Reprinted with permission from "Living Faith, Day by Day," by Debra K. Farrington, from Penguin Putnam, Inc.

"As soon as everything that is done at table is finished, all rise as the abbot does so, and the whole community says along with the servers and the cellerer, "Thanks be to God!"
--The Rule of Master

I worked with an author once who taught me a great deal about being grateful. The whole time we worked together he was dying from a genetic disease that had already killed all his siblings. He had lived a good deal longer than many other people with his disease and I was fortunate to know him, even if it was only for the last nine months of his life. I don't believe Bill ever ended a conversation with me without thanking me for publishing his book.

About two weeks before he died, Bill called me and spent a whole hour telling me how blessed his life had been and how grateful he was for everything he had been given. I listened to him tell me about how much he valued his wife, the time he has spent in seminary, and all the people he had met there, how thankful he was for seeing his book in print before he died, and much more.

I have never forgotten the power of hearing someone, who had suffered with a fatal disease his entire short life, talk about how blessed he had been, and how grateful he was to God for all he had.

It was our last conversation and I knew it when we talked. Bill was calling to say good-bye and he needed someone to listen to him tell his story once again before dying. I think I was in tears the entire hour that he talked. I know I cried for some time after getting off the phone with him. But I have never forgotten the power of hearing someone who had suffered with a fatal disease his entire short life talk about how blessed he had been, and how grateful he was to God for all he had.

Perhaps you have childhood memories like mine, of grown-ups trying to get you to eat what was on your plate because there were starving children somewhere else in the world. The basic message was that we were to be grateful for what we had in comparison to others. While that is certainly true, Bill's farewell conversation taught me that comparing myself to others in order to feel gratitude is not terribly helpful. From my perspective, Bill had many reasons to be far less than pleased with the kind of life he had inherited, but he saw it differently. He had argued with God and finally made peace with his disease, and when he did so, he discovered a loving God, rather than a vengeful one, and Bill's response to that was gratitude.

Thankfulness is not something that can be faked very successfully. I was not particularly grateful for the brussel sprouts on my plate when I was six, even though I had them and a child in India did not. Still, we can begin to practice the discipline of noticing people and things for which we are truly grateful.

When I made a major move across the country some years ago I was often overwhelmed with feelings of loneliness and homesickness. So I developed the practice of taking a few moments each evening to recall people or events of that day that I was thankful for, even if that was just for my much-coveted first cup of coffee that morning. I didn't make anything up, and didn't offer thanks for things I wasn't grateful for. It was hard to do at first, and it didn't decrease my sadness right away. My sadness was the stronger emotion and commanded more of my attention than joy did. But over time it helped me shift my focus to the gifts of my new life, instead of the losses from my old one.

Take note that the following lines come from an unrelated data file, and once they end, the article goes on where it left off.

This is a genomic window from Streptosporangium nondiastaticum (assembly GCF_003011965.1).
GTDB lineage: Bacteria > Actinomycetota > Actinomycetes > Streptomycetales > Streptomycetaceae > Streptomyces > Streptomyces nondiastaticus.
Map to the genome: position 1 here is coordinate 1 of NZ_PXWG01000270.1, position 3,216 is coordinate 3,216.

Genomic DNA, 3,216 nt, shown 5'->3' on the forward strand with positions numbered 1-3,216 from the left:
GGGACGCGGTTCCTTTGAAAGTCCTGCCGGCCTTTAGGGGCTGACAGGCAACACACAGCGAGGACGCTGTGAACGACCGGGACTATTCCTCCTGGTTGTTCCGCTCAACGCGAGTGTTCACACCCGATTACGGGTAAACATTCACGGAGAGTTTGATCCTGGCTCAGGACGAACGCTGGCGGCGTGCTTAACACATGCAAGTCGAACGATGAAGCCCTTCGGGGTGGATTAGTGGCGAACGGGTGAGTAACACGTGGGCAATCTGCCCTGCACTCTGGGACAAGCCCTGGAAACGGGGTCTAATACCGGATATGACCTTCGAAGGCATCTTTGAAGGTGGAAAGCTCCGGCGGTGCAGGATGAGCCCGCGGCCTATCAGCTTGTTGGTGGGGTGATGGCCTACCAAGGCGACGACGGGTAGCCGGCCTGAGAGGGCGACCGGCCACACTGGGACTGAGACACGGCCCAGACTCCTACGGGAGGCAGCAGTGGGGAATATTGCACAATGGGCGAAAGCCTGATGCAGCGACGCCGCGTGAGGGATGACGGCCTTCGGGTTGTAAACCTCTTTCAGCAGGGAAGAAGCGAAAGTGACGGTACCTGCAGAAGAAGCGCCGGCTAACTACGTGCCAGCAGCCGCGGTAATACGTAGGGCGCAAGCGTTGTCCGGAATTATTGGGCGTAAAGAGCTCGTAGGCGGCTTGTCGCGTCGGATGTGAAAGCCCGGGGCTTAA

Most of us have more blessings than we count on a given day. These can include the places we live, the people we know, our jobs, a favorite nightshirt, a pet, vanilla ice cream covered with hot fudge on a cold winter's night, and a thousand other joys in our lives. It is so much easier, however, to focus on what is wrong than on what we have to be grateful for, and it takes effort to refocus ourselves.

The monks who followed The Rule of the Master, quoted at the beginning of the essay, made meals one of the things for which they expressed gratitude. The whole community began and ended the meal with the phrase 'Thanks be to God," plus other prayers. The rule even tells us that a pulley system delivered the first basket of bread to the abbot immediately after the prayers, 'to give the impression that the provisions of God's workmen are coming down from heaven.

' What a sight that must have been! Perhaps we would all be better off if we had such a visible daily reminder of where our gifts in life actually come from.

Commit yourself to noticing your blessings, and saying thank you to God and to others for them. Try some of the following suggestions or add your own:

  • Take the time to write thank-you notes in response to gifts you've received, events you've enjoyed, or anything else that deserves thanks.
  • Say thank you to other people as often as possible.
  • Say grace before and after meals in thankfulness for the food that sustains your body.
  • Give God a quick thank you throughout the day for anything that give you joy.
  • Take a daily inventory of the blessings of that particular day. If you wish, keep a written list of these and see if it grows longer over time.
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